Actually, the 20 million figure makes a lot more sense not including WW2. So, thanks KP, for putting me back on the mark ... Embarrassed
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nimh
 
  1  
Reply Wed 9 Apr, 2003 08:17 am
Sofia wrote:
WWII Total Casualties: (Millions) Military Civilian
USSR------------------------------- 13.6 ------- 7.0

WOW. Wonder if the Soviet casualties would have been so high is Stalin hadn't ordered his officers to kill any retreating Soviet soldiers?


Or if Stalin hadnt pursued a purge of the military top brass in the two-three years before the war, which 4 out of 5 officers didnt survive?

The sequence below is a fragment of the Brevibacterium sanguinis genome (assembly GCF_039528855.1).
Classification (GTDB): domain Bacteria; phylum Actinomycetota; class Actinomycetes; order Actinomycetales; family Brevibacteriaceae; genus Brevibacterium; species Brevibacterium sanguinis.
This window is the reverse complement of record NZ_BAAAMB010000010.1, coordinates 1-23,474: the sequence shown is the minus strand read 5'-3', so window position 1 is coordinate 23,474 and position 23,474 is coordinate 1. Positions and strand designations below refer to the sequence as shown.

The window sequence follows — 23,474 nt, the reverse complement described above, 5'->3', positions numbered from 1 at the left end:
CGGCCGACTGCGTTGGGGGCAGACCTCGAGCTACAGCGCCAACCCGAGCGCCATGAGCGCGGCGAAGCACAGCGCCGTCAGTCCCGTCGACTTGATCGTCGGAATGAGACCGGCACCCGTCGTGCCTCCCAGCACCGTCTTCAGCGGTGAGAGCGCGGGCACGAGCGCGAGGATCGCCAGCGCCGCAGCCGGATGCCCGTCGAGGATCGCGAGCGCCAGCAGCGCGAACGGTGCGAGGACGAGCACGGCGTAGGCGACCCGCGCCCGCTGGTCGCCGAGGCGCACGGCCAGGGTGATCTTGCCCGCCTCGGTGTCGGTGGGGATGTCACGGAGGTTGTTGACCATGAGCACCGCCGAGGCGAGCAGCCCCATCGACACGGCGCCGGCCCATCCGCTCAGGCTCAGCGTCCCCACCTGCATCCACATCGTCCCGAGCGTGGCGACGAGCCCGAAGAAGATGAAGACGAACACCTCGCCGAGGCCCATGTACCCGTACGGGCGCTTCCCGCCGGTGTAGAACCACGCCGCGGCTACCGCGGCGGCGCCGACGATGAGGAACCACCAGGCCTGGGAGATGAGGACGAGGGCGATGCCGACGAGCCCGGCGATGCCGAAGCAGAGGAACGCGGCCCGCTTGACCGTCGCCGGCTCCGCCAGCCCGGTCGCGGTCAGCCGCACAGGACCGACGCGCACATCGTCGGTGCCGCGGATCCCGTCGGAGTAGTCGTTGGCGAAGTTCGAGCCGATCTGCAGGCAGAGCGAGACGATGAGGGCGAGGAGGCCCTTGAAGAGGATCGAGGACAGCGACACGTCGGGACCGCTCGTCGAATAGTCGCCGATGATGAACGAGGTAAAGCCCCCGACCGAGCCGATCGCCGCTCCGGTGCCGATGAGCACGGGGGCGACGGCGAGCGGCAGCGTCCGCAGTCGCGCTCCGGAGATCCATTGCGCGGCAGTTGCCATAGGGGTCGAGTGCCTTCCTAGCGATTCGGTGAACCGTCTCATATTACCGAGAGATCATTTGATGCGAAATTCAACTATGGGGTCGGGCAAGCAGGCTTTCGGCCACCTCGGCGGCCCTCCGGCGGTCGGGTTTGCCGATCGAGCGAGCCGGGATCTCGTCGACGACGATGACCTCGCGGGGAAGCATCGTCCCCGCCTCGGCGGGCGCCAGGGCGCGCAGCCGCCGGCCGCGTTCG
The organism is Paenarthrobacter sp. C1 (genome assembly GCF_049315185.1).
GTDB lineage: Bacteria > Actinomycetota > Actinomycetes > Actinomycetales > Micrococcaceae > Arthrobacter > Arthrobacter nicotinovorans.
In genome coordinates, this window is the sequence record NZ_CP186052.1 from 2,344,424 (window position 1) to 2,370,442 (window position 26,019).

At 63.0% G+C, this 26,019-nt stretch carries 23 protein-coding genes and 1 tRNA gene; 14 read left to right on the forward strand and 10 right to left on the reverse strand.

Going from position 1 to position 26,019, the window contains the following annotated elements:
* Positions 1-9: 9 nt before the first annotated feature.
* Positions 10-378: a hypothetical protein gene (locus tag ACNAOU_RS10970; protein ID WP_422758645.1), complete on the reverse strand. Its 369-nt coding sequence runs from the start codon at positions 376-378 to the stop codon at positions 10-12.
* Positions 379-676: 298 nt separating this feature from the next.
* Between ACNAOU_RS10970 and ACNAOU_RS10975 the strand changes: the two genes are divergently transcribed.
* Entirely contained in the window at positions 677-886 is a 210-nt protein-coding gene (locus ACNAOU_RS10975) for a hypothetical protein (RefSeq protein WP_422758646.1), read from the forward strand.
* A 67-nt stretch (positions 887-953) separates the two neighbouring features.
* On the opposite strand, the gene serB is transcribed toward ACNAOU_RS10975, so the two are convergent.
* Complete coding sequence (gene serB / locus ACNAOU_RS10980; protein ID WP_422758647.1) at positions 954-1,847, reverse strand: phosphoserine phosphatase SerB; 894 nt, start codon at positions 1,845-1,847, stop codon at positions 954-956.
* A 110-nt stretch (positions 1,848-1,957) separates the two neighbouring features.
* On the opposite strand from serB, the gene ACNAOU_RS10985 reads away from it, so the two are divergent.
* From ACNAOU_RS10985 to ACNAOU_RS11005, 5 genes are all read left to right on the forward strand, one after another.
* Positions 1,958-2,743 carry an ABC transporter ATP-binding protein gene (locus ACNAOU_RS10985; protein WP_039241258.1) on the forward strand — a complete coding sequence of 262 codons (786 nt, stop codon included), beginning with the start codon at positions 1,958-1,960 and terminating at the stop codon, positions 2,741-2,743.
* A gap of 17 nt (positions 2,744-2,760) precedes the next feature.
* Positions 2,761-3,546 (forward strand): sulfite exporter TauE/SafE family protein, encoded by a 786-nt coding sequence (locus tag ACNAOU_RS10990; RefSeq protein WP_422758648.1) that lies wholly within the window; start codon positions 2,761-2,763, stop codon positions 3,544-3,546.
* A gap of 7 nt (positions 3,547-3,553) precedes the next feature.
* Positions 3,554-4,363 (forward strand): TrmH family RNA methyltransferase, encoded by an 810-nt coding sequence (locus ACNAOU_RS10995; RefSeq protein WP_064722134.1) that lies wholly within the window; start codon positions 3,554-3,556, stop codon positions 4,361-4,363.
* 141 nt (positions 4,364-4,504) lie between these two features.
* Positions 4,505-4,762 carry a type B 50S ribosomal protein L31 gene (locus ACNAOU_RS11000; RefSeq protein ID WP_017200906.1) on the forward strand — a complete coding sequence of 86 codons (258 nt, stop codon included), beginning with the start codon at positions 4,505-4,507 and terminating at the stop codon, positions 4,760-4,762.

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kitchenpete
 
  1  
Reply Wed 9 Apr, 2003 08:28 am
nimh,

My use of the term "vassal" states in terms of Western Europe under the influence of the USA was CERTAINLY overstating the case...I was just getting carried away with emotion!

I don't know if my figures are correct, but the site from which I took them looks fairly reputable. I knew the figure was high, but, Phew! So high!

KP
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Walter Hinteler
 
  1  
Reply Wed 9 Apr, 2003 10:07 am
re. deaths in WWII.

There are numerous websites giving different figures.

A serious about non-combatant is this one:

Noncombatant Deaths in WW II
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Craven de Kere
 
  1  
Reply Wed 9 Apr, 2003 01:18 pm
trespassers will wrote: